Seated at our tables, with the Cava flowing nicely awaiting the first course, we had to crack our crackers otherwise there would be no room for the plates.  It was decreed by tradition that paper hats must be worn unless you possessed something sillier.  To help with the spacing crisis Captain George placed a party popper in-between each finger and pulled the strings simultaneously, what a bang, what a cascade of streamers, what a mess!  But seeing as he was one of those who would be clearing up it did not matter.  The PC’s served the meal and as we were so crowded, they could not use the dumb waiter (day off being Christmas and all that!), everything had to be carried down by hand.  The only way they could get to their tables was to go into the Upper Mess, climb down the companionway into Henry’s locker and through the focsile.


After we had finished stuffing our faces and downing bottles of vino, while the permanent crew cleared away all the mess, us voyage crew sat there singing songs most of which were completely unrepeatable in polite company!  We adjourned to the bar for coffee and brandy and incase we were hungry chocolate truffles, peppermints, nuts and fruit.  A game of charades began with some pretty obscure titles and some equally baffling mimes, aided and abetted by alcohol and it was a pretty raucous affair.

At 2000hrs a local salsa band started playing in the quayside marquis, trouble was nearly every tune sounded the same.  Following the normal scheme of things we would have been on watch from 2000hrs but harbour watch does not start until 2200hrs, Daamon and Malcolm volunteered to do the 2200hrs to 0000hrs watch, so no watches for me, just time to party.  

Sorry but I am not going to admit what time I got to bed, that is an official secret!

BOXING DAY - Sunday 26th December 1999

Everybody was up for breakfast together but only forty to sit in the Lower Mess.  Today is an organised day, we had instruction to be on the quay at 0845hrs for the crew photo session – smile please, hide those excess hangovers and no sunglasses.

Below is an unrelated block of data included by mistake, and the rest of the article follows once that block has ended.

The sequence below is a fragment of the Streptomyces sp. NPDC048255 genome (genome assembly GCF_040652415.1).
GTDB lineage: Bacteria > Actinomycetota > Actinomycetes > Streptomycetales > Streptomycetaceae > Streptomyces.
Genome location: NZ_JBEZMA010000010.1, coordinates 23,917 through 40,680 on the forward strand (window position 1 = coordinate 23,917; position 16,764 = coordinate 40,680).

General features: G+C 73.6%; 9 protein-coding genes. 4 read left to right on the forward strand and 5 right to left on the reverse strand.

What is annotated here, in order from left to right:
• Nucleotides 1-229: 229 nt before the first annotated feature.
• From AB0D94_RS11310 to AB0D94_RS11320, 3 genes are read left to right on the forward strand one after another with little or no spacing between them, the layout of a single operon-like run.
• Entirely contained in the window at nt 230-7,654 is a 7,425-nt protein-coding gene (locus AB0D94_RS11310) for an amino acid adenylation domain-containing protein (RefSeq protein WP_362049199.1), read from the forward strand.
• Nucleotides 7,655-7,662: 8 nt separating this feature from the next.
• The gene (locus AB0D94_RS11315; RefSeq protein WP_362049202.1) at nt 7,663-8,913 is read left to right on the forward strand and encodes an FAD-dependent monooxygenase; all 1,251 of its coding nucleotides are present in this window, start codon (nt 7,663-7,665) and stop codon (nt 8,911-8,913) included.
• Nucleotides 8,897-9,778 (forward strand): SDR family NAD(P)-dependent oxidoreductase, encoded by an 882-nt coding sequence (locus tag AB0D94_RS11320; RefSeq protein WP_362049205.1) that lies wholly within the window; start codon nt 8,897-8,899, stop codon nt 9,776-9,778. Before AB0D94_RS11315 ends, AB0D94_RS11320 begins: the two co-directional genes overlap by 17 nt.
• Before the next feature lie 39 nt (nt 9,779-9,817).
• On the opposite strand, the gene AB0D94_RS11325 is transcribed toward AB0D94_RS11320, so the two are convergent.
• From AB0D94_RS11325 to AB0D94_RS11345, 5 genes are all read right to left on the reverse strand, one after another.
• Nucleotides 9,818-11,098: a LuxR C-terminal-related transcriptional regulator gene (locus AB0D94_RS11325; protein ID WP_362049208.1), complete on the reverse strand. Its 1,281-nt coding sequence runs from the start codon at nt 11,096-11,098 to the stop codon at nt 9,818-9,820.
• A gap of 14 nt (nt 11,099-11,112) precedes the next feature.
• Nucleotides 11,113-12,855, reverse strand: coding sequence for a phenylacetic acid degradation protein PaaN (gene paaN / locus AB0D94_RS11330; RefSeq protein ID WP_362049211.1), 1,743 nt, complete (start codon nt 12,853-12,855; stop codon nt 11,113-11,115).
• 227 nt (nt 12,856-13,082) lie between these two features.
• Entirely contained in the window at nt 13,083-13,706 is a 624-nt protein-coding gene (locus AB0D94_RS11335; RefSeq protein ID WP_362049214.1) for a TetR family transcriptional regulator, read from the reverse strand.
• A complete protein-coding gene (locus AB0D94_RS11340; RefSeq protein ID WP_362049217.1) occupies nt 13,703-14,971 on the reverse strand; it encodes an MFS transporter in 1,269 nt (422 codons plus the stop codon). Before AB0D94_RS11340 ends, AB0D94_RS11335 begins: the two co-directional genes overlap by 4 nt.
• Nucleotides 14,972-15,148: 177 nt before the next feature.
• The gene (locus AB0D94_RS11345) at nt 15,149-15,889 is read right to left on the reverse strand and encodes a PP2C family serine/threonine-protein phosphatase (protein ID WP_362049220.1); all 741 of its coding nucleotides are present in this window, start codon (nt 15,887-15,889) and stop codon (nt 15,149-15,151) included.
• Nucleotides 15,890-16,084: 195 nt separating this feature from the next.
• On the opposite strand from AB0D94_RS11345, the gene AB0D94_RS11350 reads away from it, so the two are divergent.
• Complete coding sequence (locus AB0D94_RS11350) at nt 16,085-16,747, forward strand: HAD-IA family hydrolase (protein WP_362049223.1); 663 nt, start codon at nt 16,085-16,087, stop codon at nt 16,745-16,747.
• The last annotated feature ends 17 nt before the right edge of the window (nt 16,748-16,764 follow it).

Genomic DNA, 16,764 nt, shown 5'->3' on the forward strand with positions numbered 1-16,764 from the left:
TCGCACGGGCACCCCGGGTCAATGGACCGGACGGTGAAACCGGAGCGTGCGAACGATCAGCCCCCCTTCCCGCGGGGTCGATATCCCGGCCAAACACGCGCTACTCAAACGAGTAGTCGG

Then the coach arrives to take us around the island.  I was really impressed at the lift and locking mechanism the coach has for wheelchairs.  Off we go seeing architecture, fig trees, banana plantations and a lot of very shiny new cars, as the island is so small there is not a lot for the population to spend their money on, so even manual workers have new cars and designer label clothes. 

The problem was that the coach was so cosy and the sun streaming through the windows was so comforting that most of us (me included) slept through the riveting commentary.  We stopped at the usual panoramic photo point, which looked down on the harbour area from where we could see the tall ships.  We visited the national park and walked the rough track through the ancient (very ancient) volcano crater and saw the world renound astrological observatories built at the highest point.   It was explained that the island has no rodents and very little wildlife.  The walk back up the tracks was a lot more difficult than the walk down, ropes were put around the base of the wheelchairs and they were dragged up the tricky bits.

Then off to lunch, a local restaurant prepared a feast, well it would have been if all the courses came together.  First there was soup, then salad, then potatoes, then platters of meat and fish, finishing off with fruit pie, washed down with local wine.  With there being 45 of us it took 2 hours for lunch to conclude.  We all clamoured back onto the coach and got comfy and more sleep.  Onto the Volcanic creator that is dormant rather than extinct, but fortunately wheelchairs could not get to it.

As lunch had taken so long we did not get back to the ship until 1845hrs and my watch were all going ashore together at 1930hrs, just enough time to change and try and wake up.  Off we all wondered into town, through the back streets to a lovely sheltered little bar where we ordered tapas and drinks.  It was a good bonding session telling tales of embarrassing moments, thoughts and opinions, what we do when we are sane and at home.

I think we were all feeling pretty exhausted after the past few days and we were back on board by 2245hrs, not much point in going to bed as Karen and I are on Harbour Watch from 0000hrs to 0200hrs.

SICK LISTED - Monday 27th December 1999

I got really cold during harbour watch despite the layers of clothes I was wearing, when we came down into the bar at 0200hrs Daamon and Dougie warmed my hands and I succumbed to a nip of brandy before bed.

I had a bad time sleeping with the hot flushes and cold shivers and I had a headache growing, I asked Karen to fetch Jo, as I really did not feel right.  She took my temperature which was very high, so gone was the cosy duvet, replaced by a sheet.  The Doctor, Justine who looked far too young, checked me over and told me to drink plenty and take some paracetamol, and to stay there until my temperature was nearer normal.

The rest of the day was spent dozing and sleeping in-between hot flushes and temperature checks, feeling that I had let my watch down.  Consequently I hardly felt us leave La Palma and set off again.